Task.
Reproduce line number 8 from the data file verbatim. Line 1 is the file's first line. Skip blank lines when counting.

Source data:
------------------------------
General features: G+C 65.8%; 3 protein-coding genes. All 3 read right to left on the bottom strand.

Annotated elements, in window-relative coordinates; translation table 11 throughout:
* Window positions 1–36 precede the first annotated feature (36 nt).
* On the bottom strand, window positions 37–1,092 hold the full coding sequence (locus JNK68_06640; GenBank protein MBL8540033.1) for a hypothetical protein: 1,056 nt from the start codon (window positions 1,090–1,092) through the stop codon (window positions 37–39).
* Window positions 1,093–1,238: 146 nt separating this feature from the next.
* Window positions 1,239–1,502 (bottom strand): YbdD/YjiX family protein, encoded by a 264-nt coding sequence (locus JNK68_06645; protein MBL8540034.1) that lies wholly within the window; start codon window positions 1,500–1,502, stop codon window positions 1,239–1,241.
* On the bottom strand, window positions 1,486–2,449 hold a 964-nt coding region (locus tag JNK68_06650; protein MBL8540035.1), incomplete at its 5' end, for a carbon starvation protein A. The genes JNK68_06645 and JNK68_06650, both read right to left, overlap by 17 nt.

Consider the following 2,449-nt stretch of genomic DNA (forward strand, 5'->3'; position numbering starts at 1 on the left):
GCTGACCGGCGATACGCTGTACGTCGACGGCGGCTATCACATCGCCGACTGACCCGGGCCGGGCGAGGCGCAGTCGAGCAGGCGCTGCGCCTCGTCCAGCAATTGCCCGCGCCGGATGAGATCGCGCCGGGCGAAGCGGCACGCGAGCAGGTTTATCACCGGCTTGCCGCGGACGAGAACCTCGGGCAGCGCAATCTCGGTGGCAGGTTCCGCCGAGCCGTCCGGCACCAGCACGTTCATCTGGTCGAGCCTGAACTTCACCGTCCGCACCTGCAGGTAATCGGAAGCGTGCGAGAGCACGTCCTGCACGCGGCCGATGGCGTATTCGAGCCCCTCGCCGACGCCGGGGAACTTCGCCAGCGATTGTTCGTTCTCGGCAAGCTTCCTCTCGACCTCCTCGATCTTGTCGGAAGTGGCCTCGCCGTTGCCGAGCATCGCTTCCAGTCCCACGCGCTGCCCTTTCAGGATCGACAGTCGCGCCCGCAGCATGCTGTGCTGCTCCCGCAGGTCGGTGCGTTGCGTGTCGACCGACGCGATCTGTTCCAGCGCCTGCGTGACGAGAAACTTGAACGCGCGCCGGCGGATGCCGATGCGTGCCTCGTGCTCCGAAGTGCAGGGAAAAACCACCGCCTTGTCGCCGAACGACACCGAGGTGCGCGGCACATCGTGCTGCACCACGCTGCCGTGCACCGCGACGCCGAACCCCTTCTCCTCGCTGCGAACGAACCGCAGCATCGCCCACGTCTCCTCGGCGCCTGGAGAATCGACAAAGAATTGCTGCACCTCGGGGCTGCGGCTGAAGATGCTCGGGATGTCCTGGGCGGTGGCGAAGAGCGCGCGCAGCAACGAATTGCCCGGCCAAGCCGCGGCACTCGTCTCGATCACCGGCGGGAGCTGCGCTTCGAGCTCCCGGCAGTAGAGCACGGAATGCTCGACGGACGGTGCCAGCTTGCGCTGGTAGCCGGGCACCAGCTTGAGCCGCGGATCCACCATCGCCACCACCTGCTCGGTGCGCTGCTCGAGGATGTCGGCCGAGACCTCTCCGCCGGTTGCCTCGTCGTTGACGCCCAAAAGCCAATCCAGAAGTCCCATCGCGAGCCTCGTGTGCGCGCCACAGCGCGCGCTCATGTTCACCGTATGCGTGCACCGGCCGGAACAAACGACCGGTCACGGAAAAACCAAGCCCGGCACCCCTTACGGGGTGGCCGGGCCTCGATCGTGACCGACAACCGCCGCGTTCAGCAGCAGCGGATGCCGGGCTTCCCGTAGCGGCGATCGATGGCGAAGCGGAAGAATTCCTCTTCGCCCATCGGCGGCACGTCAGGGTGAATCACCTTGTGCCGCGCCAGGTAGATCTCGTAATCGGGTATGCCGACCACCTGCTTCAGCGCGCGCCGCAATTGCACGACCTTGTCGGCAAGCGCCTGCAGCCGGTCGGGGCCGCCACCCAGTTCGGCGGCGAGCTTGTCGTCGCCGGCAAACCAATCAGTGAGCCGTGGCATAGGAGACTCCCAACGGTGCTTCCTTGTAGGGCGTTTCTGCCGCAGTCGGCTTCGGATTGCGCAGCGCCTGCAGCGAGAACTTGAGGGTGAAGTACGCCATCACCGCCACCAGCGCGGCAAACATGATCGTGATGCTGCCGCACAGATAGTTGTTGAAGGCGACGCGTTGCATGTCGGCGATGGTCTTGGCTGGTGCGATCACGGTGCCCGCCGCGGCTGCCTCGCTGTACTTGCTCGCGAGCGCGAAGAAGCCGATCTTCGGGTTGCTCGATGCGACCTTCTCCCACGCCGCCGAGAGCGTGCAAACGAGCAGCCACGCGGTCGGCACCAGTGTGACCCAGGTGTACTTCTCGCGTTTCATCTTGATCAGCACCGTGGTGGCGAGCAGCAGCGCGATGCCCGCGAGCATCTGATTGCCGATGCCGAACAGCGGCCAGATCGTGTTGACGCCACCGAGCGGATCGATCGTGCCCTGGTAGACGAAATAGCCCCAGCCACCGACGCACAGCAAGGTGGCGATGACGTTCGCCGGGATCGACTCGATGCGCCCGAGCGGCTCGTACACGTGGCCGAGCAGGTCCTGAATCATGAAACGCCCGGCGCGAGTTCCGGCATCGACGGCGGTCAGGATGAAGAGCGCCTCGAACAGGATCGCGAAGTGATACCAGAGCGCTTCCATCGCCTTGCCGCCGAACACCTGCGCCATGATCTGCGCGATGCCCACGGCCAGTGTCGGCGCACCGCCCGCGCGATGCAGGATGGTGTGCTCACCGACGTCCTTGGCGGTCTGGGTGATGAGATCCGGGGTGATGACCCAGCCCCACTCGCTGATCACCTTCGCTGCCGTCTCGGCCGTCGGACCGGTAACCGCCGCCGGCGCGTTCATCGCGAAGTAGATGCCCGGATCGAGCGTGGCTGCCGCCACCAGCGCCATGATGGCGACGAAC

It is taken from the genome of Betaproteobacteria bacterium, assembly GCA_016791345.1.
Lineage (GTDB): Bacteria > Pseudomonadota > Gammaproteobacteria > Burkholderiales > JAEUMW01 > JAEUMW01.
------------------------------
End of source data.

Consider the following 2,449-nt stretch of genomic DNA (forward strand, 5'->3'; position numbering starts at 1 on the left):